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The many-worlds interpretation is an interpretation of quantum
mechanics that asserts the objective reality
of the universal wavefunction and denies the actuality of wavefunction
collapse. Many-worlds implies that all possible alternate histories and
futures are real, each representing an actual "world" (or "universe").
In layman's terms, the hypothesis states there is a very large—perhaps infinite—number
of universes, and everything that could possibly have happened in our
past, but did not, has occurred in the past of some other universe or
universes. The theory is also referred to as MWI, the relative state
formulation, the Everett interpretation, the theory of the universal
wavefunction, many-universes interpretation, multiverse
theory or just many-worlds.
The original relative state formulation is due to Hugh Everett in 1957.
Later, this formulation was popularized and renamed many-worlds by Bryce
Seligman DeWitt in the 1960s and 1970s. The decoherence approaches to
interpreting quantum theory have been further explored and developed,
becoming quite popular. MWI is one of many multiverse hypotheses in
physics and philosophy. It is currently considered a mainstream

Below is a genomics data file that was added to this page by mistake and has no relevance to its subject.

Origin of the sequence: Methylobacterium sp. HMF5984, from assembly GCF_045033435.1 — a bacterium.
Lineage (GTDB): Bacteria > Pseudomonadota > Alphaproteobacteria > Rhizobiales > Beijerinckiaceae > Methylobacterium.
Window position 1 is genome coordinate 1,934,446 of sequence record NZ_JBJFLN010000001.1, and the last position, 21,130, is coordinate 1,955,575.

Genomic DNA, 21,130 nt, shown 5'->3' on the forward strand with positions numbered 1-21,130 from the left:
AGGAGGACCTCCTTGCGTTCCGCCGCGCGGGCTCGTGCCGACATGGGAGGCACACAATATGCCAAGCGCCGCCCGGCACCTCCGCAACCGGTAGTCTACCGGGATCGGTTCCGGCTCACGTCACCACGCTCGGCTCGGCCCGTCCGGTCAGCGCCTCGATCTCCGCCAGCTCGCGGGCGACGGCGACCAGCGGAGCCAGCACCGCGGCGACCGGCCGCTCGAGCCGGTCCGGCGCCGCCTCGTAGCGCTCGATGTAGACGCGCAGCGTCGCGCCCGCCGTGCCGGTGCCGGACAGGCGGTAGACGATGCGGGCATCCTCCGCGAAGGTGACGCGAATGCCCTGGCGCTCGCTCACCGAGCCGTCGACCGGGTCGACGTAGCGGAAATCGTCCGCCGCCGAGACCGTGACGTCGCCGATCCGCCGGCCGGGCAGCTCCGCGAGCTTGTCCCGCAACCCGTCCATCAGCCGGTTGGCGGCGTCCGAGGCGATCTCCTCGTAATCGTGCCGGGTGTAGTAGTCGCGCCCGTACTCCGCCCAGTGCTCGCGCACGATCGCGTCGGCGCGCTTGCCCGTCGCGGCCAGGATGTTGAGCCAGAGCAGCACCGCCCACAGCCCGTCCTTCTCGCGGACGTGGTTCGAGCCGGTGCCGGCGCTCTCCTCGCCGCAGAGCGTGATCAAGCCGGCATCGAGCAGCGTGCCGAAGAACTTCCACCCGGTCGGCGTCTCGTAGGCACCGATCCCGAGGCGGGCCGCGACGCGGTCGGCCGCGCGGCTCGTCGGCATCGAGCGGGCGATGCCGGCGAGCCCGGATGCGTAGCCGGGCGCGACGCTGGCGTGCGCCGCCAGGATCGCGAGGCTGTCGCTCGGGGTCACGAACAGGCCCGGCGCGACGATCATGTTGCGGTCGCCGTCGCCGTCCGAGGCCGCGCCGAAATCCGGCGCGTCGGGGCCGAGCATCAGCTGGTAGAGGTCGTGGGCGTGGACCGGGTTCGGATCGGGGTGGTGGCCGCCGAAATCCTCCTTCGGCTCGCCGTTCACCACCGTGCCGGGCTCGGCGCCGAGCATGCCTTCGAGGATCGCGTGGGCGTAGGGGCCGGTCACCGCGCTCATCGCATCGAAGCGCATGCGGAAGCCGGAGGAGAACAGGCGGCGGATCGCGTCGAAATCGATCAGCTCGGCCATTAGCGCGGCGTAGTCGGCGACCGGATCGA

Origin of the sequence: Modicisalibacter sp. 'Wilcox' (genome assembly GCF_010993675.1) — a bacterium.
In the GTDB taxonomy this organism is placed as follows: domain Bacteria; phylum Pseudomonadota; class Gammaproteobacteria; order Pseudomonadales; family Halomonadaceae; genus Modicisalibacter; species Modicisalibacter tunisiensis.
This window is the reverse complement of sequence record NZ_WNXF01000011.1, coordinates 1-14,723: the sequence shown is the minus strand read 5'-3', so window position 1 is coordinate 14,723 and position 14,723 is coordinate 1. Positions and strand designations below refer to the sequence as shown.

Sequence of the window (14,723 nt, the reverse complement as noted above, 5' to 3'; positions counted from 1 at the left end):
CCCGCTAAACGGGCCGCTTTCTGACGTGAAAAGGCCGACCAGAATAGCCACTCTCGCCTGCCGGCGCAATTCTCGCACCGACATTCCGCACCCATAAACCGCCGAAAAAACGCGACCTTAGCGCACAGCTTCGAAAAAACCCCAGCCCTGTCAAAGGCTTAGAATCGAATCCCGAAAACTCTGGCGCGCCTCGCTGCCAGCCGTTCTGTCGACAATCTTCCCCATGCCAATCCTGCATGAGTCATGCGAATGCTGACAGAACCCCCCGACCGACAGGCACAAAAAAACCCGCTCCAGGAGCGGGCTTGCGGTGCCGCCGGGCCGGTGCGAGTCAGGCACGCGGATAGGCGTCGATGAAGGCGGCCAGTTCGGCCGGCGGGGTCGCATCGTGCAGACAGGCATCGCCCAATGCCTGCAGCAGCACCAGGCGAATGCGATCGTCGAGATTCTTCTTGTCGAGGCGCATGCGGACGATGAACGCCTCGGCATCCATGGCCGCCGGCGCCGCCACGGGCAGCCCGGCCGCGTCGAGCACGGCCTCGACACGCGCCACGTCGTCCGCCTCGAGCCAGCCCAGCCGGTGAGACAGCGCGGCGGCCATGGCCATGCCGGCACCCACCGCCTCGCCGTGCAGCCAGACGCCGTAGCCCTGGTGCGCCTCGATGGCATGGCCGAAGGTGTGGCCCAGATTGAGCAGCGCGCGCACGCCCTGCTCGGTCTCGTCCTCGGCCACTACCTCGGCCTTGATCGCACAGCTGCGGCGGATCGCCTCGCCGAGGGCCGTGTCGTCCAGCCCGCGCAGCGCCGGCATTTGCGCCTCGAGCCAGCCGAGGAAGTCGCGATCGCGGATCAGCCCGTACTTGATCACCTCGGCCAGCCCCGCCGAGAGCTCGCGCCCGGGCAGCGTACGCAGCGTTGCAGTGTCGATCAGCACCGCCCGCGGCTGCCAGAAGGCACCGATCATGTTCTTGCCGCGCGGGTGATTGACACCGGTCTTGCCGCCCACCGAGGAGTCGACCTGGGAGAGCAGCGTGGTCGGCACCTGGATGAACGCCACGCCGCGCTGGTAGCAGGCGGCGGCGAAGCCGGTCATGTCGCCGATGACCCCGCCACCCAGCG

interpretation along with the other decoherence interpretations,
collapse theories (including the historical Copenhagen interpretation),
and hidden variable theories such as the Bohmian
Before many-worlds, reality had always been viewed as a single unfolding
history. Many-worlds, however, views historical reality as a
many-branched tree, wherein every possible quantum outcome is realised.
Many-worlds reconciles the observation of non-deterministic events, such
as random radioactive decay, with the fully deterministic equations of
In many-worlds, the subjective appearance of wavefunction
collapse is explained by the mechanism of quantum decoherence, and
this is supposed to resolve all of the correlation paradoxes of
quantum theory, such as the EPR paradox and Schrödinger's cat, since every
possible outcome of every event defines or exists in its own "history"
- simulation theory
- parallel universes
- choose your own adventure novels
- The Rig-Veda has about 250
hymns to Indra. Indra's Net is a net with a jewel at each
intersection, each jewel reflecting all the other jewels of the
net. Indra's Net is a symbol of the internet,
and can symbolize other interconnected systems, even Many-Worlds of lattice spacetime.
- BBC documentary _Parallel Worlds, Parallel Lives_
- band Eels - Mark Everett aka E, son of physicist
Hugh Everett, III who published the many
worlds interpretation of quantum
mechanics in 1957
- alternative pop track _Novocaine For The Soul_
MP3 off of _Beautiful Freak_ (1996)
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